by Alex Mallory
I’ve always loved Saundra Mitchell’s Vespertine series. She introduced me to the Wild Wild West of YA with nature’s magic thrown in for good measure. The fact that the books were about two things that I’d never picked out on my own volition speak volumes. She also knows how to write a good romance – which is key to keeping me coming back for more. So it was an unexpected, welcome surprise to learn that she wrote a contemporary retelling of Tarzan using a pseudonym.
The forest is full of secrets, and no one understands that better than Cade. Foraging, hunting, surviving— that’s all he knows. Alone for years, Cade believes he’s the sole survivor. At least, until he catches a glimpse of a beautiful stranger…
Dara expected to find natural wonders when she set off for a spring break camping trip. Instead, she discovers a primitive boy— he’s stealthy and handsome and he might be following her. Intrigued, Dara seeks him out and sets a catastrophe in motion.
Thrust back into society, Cade struggles with the realization that the life he knew was a lie. But he’s not the only one. Trying to explain life in a normal town leaves Dara questioning it.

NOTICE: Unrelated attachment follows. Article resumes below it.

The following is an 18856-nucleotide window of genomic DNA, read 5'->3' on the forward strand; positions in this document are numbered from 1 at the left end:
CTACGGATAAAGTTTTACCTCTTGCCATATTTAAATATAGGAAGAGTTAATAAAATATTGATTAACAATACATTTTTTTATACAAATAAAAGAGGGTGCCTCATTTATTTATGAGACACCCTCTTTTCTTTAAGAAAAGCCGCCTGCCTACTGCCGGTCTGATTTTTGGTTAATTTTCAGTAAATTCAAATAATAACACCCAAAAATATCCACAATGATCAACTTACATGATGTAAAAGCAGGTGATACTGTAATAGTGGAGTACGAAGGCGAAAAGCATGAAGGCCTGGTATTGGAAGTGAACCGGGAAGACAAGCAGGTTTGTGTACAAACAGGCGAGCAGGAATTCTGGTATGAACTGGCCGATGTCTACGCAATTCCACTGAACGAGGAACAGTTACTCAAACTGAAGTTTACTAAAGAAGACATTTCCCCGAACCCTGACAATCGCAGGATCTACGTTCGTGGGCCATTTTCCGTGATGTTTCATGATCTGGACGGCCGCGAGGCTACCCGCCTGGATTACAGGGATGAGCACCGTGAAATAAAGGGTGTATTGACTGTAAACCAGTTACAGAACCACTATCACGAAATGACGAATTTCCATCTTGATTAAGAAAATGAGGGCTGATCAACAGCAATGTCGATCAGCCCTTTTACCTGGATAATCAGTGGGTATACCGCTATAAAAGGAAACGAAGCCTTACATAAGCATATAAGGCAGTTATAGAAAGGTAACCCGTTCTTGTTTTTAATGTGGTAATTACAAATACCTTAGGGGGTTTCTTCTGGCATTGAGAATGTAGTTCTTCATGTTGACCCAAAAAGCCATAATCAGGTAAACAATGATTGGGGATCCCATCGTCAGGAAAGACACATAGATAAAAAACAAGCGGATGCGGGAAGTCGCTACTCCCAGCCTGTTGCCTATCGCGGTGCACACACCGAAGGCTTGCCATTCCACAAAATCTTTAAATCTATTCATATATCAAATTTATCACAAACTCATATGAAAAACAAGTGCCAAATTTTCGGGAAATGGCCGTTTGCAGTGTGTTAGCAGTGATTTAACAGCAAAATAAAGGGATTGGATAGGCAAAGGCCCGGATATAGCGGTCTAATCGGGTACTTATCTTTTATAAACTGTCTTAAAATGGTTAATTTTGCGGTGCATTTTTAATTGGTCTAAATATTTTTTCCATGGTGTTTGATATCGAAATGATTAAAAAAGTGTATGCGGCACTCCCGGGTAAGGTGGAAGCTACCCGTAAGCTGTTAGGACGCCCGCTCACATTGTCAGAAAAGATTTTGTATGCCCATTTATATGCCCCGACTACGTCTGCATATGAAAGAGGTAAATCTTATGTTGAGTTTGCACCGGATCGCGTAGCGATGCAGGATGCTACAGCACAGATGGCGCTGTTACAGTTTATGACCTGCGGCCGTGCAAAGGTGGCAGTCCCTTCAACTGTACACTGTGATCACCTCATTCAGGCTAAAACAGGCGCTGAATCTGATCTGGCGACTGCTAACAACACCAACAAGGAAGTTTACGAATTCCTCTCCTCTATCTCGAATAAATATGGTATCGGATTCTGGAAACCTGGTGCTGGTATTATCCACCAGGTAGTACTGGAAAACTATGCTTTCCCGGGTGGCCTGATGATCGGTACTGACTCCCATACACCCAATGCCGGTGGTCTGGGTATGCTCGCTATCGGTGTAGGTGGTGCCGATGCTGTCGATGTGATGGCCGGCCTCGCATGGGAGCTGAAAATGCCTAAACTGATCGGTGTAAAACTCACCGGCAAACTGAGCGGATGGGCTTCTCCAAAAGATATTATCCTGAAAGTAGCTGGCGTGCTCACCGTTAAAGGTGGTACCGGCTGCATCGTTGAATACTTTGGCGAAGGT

As the media swarm and the police close in, Dara and Cade risk everything to get closer. But will the truth about Cade’s past tear them apart?
The novel opens up a little heavy on narration. It was Dara and her boyfriend fumbling through a camping trip that was meant to draw them closer but only managed to do the opposite. We also spent a lot of time in Cade’s head. Because he’s been living in the forest for so long, the appearance of a couple of intruders kept him in a perma-state of wonder. The forest had an air of slight danger. But I think it had to do with the way Cade stalked Dara. He was fascinated with her and the boy hasn’t talked to anyone for years, so I kinda get why he was all creepy.
Cade has such a sad story. From his parents’ choice to leave everything behind, to when they eventually left him behind, it was the kind of sorrow that you would feel with very little provocation. It was that palpable. I felt sorry for his lonesome existence and felt even sorrier when they took him out of the only home he’s ever known. He had no idea how to exist in a modern world. He had a child-like innocence untampered by civilization. So as much as I thought it would be good for him to learn the truth about the lies his parents fed him, his freedom cost him a lot more.
I had a bit of a hard time with Dara’s boyfriend, though. He was a jerk and I’m glad he was barely in the picture. I also felt that there should’ve been more on Cade’s adopted parents. They were really good to him, but Cade’s heart was in the forest so he didn’t know how to connect with them. Overall, I think I’d hoped for more. I mean, don’t get me wrong, the book was a decent size as it is, and most of the plot threads were woven in a nice plait. I supposed it could’ve used a bit more tightening, is what I’m trying to get at.
Wild is an entertaining modern interpretation of Tarzan. It had a lot of heart that will give you a mild case of chest pains. I think that you will learn to enjoy it, too if you go into it knowing that it’s not a perfect book, and as most interpretations go, it’s never as good as the original.